On Mother's Day, I pray that we will celebrate all the mothers in our lives; biological and adopted mothers; grandmothers and aunties; "play" mothers and godmothers; church mothers and neighborhood mothers. Let us celebrate the biological ties of motherhood, but let us also celebrate the power of love and nurturing from all the women in our lives, even those women with whom we share no blood ties.

 

Celebrate all the women who were not allowed to be mothers to their children. Celebrate all the women who cannot or will not ever be mothers. Celebrate all the women who made the courageous decision to give their children to families who could care for them. Celebrate all the women who, when left and abandoned, made a way out of no way for their children. Celebrate all the complications of motherhood...even loss.

And while you celebrate, say a prayer for those who so deeply feel the pain of being a motherless child.

 © Yolanda Pierce 

Sunday, March 27, 2016

Help My Unbelief: Risen!

I join with millions of Christians across the globe in a profound celebration of the Risen Christ. It is in this miracle that I find my hope, my confidence, and my very life. My whole being worships with an utter certainty in remembrance of the cross, the grave, and the empty tomb. I love the cries of “He is risen,” offered in celebratory wonder. Sometimes, even the weather cooperates and Easter Sunday seems to embody new beginnings and new possibilities; the earth itself resurrecting from her long winter slumber as we commemorate the resurrection of Jesus.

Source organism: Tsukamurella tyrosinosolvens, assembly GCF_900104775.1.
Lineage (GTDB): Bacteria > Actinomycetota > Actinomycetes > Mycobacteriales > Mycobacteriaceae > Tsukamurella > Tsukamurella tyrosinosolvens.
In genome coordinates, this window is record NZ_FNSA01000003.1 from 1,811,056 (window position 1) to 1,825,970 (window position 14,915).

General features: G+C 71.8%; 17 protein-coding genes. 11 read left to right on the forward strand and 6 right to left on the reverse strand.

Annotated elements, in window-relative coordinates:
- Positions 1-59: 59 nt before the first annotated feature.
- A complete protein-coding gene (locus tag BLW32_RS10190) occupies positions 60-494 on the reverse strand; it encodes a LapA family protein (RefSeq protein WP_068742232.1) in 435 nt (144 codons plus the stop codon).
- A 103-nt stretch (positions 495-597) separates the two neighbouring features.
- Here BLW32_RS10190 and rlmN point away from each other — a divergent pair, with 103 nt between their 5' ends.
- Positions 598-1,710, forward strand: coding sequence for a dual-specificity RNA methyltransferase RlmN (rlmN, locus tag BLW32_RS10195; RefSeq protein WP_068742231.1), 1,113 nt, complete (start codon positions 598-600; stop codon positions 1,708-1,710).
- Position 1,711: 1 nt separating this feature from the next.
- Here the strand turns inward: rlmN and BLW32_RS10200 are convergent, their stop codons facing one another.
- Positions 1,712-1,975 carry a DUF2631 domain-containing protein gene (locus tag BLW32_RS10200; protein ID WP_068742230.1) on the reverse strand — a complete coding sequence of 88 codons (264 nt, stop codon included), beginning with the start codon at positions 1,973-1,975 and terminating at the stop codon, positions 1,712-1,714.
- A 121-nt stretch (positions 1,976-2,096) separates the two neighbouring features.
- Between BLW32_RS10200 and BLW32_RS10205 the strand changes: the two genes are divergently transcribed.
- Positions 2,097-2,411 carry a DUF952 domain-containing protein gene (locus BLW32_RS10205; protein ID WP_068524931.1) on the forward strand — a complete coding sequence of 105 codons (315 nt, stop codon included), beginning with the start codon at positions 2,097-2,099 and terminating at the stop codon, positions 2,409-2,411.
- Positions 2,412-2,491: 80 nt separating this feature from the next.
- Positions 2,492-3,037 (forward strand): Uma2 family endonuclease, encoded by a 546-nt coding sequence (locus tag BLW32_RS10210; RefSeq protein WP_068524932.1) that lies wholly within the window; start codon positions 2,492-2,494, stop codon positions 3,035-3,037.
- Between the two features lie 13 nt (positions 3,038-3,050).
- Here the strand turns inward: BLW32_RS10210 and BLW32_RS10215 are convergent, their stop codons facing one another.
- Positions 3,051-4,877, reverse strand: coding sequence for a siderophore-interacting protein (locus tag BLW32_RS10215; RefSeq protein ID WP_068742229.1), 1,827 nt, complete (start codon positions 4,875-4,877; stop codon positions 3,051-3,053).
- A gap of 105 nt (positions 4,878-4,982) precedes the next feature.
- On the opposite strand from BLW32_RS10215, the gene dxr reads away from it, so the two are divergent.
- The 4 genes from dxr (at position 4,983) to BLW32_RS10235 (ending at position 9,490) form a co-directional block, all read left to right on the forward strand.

But I am struck by the question put forth to the women who returned to the tomb after the Crucifixion, in order to anoint the body of Jesus with spices. Perplexed at finding the tomb empty, the women are asked: “why do you look for the living among the dead?” They are chastised for not remembering, or believing, that Jesus himself said that he would rise again. For some of the disciples of Jesus, this promise of resurrection seemed an “idle tale,” unfathomable in its scope and meaning. If we are honest, many of us are like the women at the empty tomb, looking for the living among the dead. Too many broken promises and too many unfulfilled dreams have made us cautious that we could dare to hope for new life.